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Portfolio Rebalancing in This Financial Market Environment

As a refresher, your "target asset allocation" is simply the mix between cash, bonds, stocks, commodities, and possibly other asset classes, that is appropriate for your personal risk tolerance, need for income, and investment time horizon.  Without a target asset allocation, you are essentially sailing the financial markets without a rudder.

Asset allocation is critical because it is by far the most important determinant of the expected return and expected volatility of your portfolio.  Generally, the more a portfolio is weighted towards stocks and commodities, the more we should expect it to return, but the more volatile we should also expect it to be. Likewise, the more a portfolio is weighted towards cash and bonds, the less we should expect it to return, but the more stable we should expect it to be. 

As different asset classes, and different investments within those asset classes, generate disparate returns through time, you will find that your portfolio asset allocation will stray from its target.  "Portfolio rebalancing" is the process of correcting this, of bringing your investment portfolio back into alignment with your target asset allocation.

Why is portfolio rebalancing important?

     1. Rebalancing lends discipline to the investment process.

     2. Rebalancing reduces overall portfolio volatility.

     3. Rebalancing in effect forces you to buy low and sell high.

     4. Rebalancing counters much of the self-destructive behavior that many investors exhibit, i.e. overconfidence, availability bias, and belief perseverance.

Can the benefits of portfolio rebalancing be quantified?

There have been many academic studies on portfolio rebalancing, and these have included a variety of rebalancing techniques and "triggers".  Even the simplest of these, rebalancing mechanically every 6 or 12 months, points to the possibility of increasing annual returns by half a percentage point, while simultaneously reducing portfolio risk.  This is a rare win-win outcome in the world of portfolio management, in which trade-offs between risk and return are the norm.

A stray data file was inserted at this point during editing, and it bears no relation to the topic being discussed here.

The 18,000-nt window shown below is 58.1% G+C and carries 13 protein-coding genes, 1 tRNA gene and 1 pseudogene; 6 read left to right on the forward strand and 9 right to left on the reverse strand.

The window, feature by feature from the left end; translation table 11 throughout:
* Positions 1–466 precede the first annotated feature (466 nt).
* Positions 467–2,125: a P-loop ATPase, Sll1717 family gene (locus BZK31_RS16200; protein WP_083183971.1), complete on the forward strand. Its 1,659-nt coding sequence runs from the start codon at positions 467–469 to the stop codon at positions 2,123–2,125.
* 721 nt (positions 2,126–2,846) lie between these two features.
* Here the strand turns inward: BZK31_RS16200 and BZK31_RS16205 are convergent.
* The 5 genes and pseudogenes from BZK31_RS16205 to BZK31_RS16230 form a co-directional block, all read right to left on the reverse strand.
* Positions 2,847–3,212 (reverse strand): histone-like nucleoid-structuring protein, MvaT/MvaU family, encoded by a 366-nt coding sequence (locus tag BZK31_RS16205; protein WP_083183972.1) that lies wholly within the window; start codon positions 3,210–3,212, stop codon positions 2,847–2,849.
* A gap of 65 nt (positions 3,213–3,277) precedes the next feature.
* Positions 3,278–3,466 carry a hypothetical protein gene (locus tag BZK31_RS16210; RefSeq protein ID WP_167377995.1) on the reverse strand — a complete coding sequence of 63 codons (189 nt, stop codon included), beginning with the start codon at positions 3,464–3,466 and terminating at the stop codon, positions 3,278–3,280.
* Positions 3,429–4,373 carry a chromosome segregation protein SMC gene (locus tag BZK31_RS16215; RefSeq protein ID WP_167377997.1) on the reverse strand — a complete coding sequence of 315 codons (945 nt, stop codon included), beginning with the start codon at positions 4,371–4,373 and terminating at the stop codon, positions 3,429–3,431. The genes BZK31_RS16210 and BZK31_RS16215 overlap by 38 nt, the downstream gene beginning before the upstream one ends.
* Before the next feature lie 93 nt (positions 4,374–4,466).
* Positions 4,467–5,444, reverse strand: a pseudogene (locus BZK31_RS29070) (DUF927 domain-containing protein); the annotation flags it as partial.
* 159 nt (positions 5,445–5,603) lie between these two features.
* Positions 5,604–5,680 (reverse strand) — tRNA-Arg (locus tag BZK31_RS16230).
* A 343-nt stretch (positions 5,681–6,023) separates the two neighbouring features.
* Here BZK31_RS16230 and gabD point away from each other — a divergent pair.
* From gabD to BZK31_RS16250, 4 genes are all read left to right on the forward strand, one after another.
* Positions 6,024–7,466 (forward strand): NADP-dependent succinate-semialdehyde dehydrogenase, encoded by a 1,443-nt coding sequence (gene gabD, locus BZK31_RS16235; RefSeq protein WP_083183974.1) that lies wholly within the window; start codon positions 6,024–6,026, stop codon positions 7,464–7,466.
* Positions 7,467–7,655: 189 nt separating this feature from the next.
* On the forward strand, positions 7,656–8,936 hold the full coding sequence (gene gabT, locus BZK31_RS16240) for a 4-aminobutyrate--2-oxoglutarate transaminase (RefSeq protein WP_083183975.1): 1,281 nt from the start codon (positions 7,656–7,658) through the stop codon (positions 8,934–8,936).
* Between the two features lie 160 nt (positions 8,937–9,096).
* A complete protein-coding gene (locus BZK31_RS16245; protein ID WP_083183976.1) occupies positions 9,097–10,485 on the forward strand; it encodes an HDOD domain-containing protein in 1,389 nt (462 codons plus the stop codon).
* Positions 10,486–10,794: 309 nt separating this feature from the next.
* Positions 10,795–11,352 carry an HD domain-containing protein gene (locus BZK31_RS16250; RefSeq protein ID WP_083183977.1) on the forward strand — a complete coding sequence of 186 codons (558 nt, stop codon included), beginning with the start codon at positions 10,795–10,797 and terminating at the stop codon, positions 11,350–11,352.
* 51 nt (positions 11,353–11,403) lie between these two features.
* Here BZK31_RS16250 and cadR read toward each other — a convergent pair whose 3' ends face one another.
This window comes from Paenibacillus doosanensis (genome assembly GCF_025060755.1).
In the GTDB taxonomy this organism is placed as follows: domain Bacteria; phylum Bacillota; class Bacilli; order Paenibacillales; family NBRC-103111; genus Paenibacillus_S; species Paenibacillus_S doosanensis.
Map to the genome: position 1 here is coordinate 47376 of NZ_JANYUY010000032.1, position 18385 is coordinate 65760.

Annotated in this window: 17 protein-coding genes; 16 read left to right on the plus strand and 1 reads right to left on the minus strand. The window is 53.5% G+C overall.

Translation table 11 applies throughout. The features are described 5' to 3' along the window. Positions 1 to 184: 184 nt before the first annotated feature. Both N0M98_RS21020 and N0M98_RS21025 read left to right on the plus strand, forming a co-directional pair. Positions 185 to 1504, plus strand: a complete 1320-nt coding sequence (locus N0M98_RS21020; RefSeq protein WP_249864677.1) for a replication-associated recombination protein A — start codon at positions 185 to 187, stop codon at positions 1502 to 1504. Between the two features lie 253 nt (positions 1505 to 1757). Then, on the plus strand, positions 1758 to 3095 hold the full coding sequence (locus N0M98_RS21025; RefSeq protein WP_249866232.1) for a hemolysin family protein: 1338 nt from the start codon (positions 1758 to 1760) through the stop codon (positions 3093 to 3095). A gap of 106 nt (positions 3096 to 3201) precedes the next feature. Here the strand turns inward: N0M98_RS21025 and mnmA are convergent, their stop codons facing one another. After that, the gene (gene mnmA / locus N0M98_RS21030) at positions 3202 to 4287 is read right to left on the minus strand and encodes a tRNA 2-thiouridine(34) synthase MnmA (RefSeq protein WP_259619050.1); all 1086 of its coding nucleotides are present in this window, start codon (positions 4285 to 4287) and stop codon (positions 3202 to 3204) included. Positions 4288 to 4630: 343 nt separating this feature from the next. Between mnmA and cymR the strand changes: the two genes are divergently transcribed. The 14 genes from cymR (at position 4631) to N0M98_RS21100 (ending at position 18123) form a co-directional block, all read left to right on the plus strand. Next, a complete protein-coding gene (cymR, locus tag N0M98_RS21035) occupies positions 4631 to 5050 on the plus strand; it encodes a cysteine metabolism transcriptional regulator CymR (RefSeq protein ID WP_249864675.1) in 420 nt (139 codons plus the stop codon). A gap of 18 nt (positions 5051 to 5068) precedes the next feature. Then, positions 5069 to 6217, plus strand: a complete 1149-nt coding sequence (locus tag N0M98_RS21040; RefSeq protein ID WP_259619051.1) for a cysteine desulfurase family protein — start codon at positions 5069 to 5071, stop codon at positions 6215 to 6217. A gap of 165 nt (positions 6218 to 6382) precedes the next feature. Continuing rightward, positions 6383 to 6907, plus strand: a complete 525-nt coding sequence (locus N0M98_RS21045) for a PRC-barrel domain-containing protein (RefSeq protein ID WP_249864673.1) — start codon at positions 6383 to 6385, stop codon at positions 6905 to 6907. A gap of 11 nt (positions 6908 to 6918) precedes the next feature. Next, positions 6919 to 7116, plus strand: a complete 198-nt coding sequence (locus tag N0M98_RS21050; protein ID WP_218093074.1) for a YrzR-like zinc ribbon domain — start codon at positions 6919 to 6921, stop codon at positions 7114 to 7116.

Portfolio Rebalancing Applied

It's clear that when and how to rebalance is more art than science.  My own philosophy is to try to sell into recent strength a long-outperforming investment within the overweight asset class, and to replace it with a holding in the underweight asset class that I perceive as cheap, or that has exhibited recent weakness.  But then I like to have my cake and eat it, too (or rather I like for my clients to have their cakes and eat them, too.) This approach also appeals to my contrarian sensibilities.

A few years ago, I was interviewed by reporter Ian Salisbury for his Wall St. Journal MarketWatch article entitled, "Rethinking the 'Rebalancing' Rule Book".  In the article, I am quoted as saying, “I’m overweight equity, because if I sell, where do I go?”, referring to the quandary presented back then by being underweight cash and bonds, asset classes whose yields at the time just about guaranteed that they would lose money versus inflation.  In other words, rebalancing in that financial market environment (selling stocks to buy bonds or cash) was more like having your cake, but having to eat it with a dirty fork, to continue the analogy above.

Fast forward five or six years, and investors are still likely to be overweight U.S. stocks versus other asset classes, if not more so.  What has changed is that asset classes other than U.S. stocks have become relatively more attractive from a risk-return perspective than they were at the outset of 2013 when that article was written.  Back then, 10-year Treasuries yielded less than 2%; today 2-year Treasuries offer 2 3/4%, with cash equivalents liked savings and money market accounts not far behind.  International developed and emerging markets stocks have also become relatively more attractive than domestic stocks by many measures.  And commodities remain a very interesting addition to a traditional stock-bond portfolio, and especially with signs of inflation re-emerging.

Bull markets have a way of reinforcing bad investing habits.  Investors get lazy, undisciplined and over-confident without consequence.  And this bull market, characterized by low volatility and very brief, shallow corrections has been particularly insidious in this respect.  Those that have foregone portfolio rebalancing have been rewarded for it so far despite longer-term evidence to the contrary.  The old Nike ads are now perfectly applicable to portfolio rebalancing - "Just Do It".